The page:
FIGS. 6 and 7 illustrate a further embodiment of the present invention wherein an electrodeionization unit 100 has concentrating compartments 118 which are divided into first and second compartments 119a and 119b by a porous diaphragm or ionconducting membrane (hereinafter "separator") 120. Porous diaphragm can be composed of mesh or perforated sheet made from polyolefin material, or can comprise of felts or non-woven sheets. A suitable commercially available porous diaphragm is MF™ Membrane No. 1147027, MF™ Membrane No. 1147028, or MF™ Membrane No. 1147029, all of which are manufactured by Osmonics of Minnetonka, Minn., U.S.A., or Celgard™ 3401 Microporous Flat Sheet Membrane, or Celgard™ 3501 Microporous Flat Sheet Membrane, both of which are manufactured by Hoechst Celanese Corporation, 13800 South Lakes Drive, Charlotte, N.C., U.S.A. Ion-conducting membranes can be either permselective or non-permselective. Non-permselective membranes include dialysis membranes, membranes with both positive and negative fixed ionic groups, examples of which comprise sulfonates, quaternary amines, and carboxylates. Suitable commercially available perm-selective membranes include SELEMION AME™ and SELEMION CME™, both manufactured by Asahi Glass Co. of Japan.

Aqueous solution or water introduced into each of first compartment 119a and second compartment 119b by supply line 44, and anion and cation species which subsequently migrate into these compartments, are collected and removed as a concentrate solution from discharge stream 48. In all other aspects, electrodeionization unit 100 is identical to electrodeionization unit 10 illustrated in FIG. 5.

First compartment 119a is defined by anion exchange membrane 30 and separator 120, and second compartment 119b is defined by cation exchange membrane 28 and separator 120. Separator 120 prevents mixing of liquids in first compartment 119a with liquid in second compartment 119b, but permits dissolved ions to migrate between the first compartment 119a and second compartment 119b under the influence of the applied electric field.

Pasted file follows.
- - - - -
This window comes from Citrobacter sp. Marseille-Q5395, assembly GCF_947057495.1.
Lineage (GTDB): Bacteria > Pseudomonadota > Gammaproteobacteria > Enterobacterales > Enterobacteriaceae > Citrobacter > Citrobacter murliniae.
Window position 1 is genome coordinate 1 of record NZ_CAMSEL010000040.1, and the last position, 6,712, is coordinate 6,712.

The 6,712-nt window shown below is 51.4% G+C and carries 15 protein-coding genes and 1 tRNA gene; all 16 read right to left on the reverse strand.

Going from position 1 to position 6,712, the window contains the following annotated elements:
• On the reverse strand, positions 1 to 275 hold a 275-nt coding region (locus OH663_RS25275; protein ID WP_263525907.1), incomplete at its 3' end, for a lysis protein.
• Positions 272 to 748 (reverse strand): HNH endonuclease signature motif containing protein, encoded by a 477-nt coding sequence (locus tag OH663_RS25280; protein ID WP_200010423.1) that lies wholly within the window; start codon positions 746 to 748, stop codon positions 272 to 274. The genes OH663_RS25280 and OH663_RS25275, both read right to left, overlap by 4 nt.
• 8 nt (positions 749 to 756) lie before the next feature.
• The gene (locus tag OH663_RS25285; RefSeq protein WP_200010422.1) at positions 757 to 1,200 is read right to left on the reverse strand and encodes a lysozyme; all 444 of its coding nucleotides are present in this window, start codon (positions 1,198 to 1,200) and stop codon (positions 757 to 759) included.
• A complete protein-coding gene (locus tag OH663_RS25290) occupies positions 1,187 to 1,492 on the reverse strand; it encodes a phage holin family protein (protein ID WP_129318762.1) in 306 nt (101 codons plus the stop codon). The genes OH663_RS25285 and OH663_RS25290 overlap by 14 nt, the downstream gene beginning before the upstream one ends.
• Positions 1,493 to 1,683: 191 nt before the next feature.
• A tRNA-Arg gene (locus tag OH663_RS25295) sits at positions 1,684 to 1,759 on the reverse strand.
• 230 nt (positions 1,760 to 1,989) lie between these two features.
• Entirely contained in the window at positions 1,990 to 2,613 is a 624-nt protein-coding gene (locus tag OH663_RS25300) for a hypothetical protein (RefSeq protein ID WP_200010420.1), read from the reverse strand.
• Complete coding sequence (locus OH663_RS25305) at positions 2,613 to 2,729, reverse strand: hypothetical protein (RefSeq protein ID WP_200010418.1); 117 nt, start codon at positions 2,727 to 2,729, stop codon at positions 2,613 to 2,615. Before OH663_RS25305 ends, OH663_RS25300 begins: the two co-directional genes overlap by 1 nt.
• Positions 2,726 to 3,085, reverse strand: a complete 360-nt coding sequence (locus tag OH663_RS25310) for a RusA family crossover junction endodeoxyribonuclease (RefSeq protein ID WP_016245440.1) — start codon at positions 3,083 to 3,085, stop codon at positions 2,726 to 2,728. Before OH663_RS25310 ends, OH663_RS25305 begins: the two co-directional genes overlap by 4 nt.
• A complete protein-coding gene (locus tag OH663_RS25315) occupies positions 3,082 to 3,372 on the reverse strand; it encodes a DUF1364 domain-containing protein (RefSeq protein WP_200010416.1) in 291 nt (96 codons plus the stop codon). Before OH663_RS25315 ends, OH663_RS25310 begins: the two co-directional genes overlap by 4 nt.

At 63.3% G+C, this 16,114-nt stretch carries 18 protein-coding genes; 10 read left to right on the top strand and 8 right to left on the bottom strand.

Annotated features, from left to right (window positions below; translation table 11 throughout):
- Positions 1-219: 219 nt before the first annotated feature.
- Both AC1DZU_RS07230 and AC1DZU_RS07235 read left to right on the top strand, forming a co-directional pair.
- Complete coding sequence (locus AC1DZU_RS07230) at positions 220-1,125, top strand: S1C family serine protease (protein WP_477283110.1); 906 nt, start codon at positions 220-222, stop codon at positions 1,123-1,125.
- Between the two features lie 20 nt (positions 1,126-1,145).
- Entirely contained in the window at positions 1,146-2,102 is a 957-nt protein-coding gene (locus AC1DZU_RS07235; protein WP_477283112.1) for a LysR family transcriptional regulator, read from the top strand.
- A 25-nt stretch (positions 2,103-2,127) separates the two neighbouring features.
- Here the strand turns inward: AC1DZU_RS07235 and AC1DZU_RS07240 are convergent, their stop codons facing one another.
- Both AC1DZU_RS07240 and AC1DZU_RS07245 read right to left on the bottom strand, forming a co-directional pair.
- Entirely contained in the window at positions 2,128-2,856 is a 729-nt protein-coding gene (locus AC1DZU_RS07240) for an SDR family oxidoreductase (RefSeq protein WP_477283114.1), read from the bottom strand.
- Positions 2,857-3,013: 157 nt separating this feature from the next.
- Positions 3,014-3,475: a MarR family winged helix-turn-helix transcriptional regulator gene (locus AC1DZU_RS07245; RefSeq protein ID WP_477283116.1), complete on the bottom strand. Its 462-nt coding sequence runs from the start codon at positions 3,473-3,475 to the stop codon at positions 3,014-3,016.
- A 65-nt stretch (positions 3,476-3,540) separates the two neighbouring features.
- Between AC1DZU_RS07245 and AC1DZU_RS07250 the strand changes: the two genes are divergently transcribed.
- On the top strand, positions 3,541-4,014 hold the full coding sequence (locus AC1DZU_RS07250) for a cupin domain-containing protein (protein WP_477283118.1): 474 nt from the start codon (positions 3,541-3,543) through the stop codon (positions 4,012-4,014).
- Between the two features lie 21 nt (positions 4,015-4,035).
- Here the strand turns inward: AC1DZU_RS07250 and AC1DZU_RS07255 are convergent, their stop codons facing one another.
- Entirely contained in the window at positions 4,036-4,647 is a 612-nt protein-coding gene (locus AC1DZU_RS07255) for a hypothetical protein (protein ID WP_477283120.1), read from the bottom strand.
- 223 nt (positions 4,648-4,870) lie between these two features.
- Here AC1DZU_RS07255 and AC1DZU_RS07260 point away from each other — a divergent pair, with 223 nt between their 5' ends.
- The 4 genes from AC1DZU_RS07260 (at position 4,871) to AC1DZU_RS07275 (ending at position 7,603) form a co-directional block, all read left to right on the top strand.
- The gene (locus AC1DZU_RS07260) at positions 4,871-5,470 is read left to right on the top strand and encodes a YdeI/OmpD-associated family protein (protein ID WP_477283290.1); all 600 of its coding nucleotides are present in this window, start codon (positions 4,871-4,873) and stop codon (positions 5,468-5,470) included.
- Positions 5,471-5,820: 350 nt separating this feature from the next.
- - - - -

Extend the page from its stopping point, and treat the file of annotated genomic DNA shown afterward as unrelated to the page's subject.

The present invention will be described in further detail with reference to the following non-limitative examples.

EXAMPLE 1

An electrodeionization device (effective area 507 cm2 [width (=diluting and concentrating compartment spacer width) 13 cm, length (=diluting and concentrating compartment spacer length) 39 cm]×30 cell pairs) comprised a filter press type electrodeionization stack, having diluting compartments alternating with concentrating compartments, each of these compartments being bounded by a cation exchange membrane (strong acid type heterogeneous membrane, thickness 0.05 cm, ion exchange capacity 4.5 meq/g-dry resin) and an anion exchange membrane (strong base type heterogeneous membrane, thickness 0.05 cm, ion exchange capacity 3.5 meq/g-dry resin) arranged and fixed by way of diluting compartment spacer frames (made of polypropylene) and concentrating compartment frames (made of polyolefin). The thickness of the demineralizing compartments was 0.8 cm. The open areas of the concentrating compartments consisted of a sequential layered arrangement of two layers of 0.56 mm thick polypropylene fused mesh, one (middle) layer of 0.18 mm thick porous membrane (MF membrane #1147027 from Osmonics, Minnetonka, Minn., U.S.A.) and two layers of 0.56 mm thick polypropylene fused mesh. The middle layer functioned as a separator membrane and serve to limit the convective mixing in the concentrating compartments.

The diluting compartments were packed with cation exchange resin and anion exchange resin, each resin in the form of a sheet-like product consisting of a mixture of ion exchange resin and a binder in a dry state. The above two ion exchange resins were of a sulfonic acid type cation exchange resin (Diaion SK-1B™ manufactured by Mitsubishi Chemical Corporation) and a quaternary ammonium salt anion exchange resin Diaion SA-10A™ manufactured by Mitsubishi Chemical Corporation) and were used in an anion to cation volumetric ration (dry) of 54:46.